In this month's Redbook they did an article saluting single moms. It had five short stories written by all sorts of single parents, be it divorced, by choice, or even us military folks. One story struck a cord with me. It talked about how a single mom leaned on her "village of moms."
What a concept.
And I'm aware that this isn't a new concept. But it sure does seem like one that a good number of us forget it from time to time. Myself included ... until recently.
As my kids are getting older and I'm getting more involved in the school and community that we live in, I'm finding myself with a closer group of mom friends. I'm the only military spouse and most of the time I'm the only one balancing kids and life with a husband who is elsewhere. But more and more I'm finding that this doesn't matter so much.
What matters is the respect and kindness we show to each other. All moms, military or not, are trying to find some balance in their life. And most moms go through times when they feel like they are coming up short.
A nasty stomach bug came roaring through our village about a month ago. My 7-year-old came down with it in the middle of the night. Out of both ends violent spew was spewing. And in a parenting fail, it was the same day I was going to go to the commissary, so we were out of Popsicle and easy-on-your stomach juice. Hubs was away, and while I fancy myself a brave woman, I was not dragging three kids to the store when one of them had violent diarrhea and vomit. Even I'm not brave enough for that.
And, not to mention, my car has a very light interior.
A friend called to see what was up since she didn't see me at drop-off. When she asked if I needed anything, I let down my guard and asked if she had any Popsicle to spare. Sure enough, a few minutes later she showed up on my porch with some juice, Popsicle, and a sub for me.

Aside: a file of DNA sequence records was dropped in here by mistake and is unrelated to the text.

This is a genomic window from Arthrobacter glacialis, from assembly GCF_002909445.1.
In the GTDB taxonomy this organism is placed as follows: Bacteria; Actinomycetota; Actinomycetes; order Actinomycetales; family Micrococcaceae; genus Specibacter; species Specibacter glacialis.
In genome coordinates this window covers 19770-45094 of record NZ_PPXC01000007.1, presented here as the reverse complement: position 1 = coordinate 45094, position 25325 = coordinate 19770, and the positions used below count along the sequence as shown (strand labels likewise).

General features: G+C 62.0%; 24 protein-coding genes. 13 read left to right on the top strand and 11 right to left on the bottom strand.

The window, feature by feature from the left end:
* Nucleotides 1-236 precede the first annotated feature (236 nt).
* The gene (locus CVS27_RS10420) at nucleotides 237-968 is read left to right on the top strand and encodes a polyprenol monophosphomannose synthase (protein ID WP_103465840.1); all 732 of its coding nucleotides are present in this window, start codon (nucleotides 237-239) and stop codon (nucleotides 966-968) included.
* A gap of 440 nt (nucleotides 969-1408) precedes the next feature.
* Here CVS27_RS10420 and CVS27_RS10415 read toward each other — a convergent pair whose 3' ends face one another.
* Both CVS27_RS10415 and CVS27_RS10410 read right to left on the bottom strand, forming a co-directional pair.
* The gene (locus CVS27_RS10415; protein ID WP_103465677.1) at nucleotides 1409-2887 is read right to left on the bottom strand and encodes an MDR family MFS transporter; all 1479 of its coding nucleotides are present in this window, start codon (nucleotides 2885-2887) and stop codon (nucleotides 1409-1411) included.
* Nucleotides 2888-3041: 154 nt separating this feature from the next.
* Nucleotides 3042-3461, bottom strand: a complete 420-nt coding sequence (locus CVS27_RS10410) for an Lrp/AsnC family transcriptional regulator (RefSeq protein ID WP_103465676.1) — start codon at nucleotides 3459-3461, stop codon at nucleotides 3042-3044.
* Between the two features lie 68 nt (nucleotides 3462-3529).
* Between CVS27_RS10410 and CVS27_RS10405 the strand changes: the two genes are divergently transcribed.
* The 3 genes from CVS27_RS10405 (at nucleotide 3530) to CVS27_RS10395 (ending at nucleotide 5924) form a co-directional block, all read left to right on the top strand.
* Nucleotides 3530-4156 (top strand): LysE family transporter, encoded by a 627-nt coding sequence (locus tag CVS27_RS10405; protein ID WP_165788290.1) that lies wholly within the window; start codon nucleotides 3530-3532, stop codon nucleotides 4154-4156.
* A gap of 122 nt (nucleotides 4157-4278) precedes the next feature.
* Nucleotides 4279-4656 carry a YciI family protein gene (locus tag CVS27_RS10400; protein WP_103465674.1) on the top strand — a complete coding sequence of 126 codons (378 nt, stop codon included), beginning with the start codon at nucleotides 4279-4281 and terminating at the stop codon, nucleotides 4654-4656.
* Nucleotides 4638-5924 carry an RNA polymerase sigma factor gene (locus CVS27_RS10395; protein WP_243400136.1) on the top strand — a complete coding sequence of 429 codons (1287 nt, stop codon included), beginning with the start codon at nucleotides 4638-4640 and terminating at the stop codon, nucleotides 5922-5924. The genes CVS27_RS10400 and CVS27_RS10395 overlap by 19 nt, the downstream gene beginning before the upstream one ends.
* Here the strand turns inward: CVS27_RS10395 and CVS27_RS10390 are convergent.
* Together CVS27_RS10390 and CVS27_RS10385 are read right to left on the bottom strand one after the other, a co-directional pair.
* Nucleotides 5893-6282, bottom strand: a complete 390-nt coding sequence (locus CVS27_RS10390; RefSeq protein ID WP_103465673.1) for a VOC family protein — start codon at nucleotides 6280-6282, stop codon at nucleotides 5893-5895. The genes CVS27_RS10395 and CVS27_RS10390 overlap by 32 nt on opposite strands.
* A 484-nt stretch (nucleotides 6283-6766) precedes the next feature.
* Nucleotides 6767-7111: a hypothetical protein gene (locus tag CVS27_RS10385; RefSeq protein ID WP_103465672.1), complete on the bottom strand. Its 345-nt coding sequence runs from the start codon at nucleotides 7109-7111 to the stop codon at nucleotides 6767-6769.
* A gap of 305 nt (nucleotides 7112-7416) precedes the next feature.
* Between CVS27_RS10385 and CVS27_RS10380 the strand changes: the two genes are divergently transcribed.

I used to keep more to myself. I like to feel like I have everything under control, that all my little ducks are in a row. But the truth is leaning on other people isn't such a bad thing. And I'm learning that by allowing others to help you, you start reaching out more.
When my friend dropped off my stuff I asked her how much I owed her. She just smiled and said "pay it forward."
I'm doing my best to put her instructions into action. Be it bringing home an extra kid after school to give a mom a break, making an extra batch of cookies, offering help, or coverage for a doctors appointment, it's important to circle the wagons and spread a little helpfulness.
It's easy to sit back and snark. I mean, have you read some of my post? But comparing who has it worse, who's working harder, oh-this-stage-is-easy-wait-till-that-stage type of games rarely accomplish anything. Especially within the military community.
Let's circle the wagons, folks.
Deployments aren't equal. Neither are military careers. Some are longer than others, some are scarier, some of us are doing them with kids, some babies, and some solo. If we only remembered to sometimes apply the same theory of kindheartedness to each other, whether the other person look like she needs it or not.
Offer your help in whatever way works for you. Drop off a flower, leave a positive message instead of a biting one on a post. Shoot, just smile at a mom in the commissary who looks like she might be THIS close to loosing her mind.
Drop the pretense, throw trying to make sure everyone knows how much your doing and how hard your working out the window and just do it for the sole purpose of doing good for others.
And make some cookies. I'm certain that more cookies in the world will change it for the better.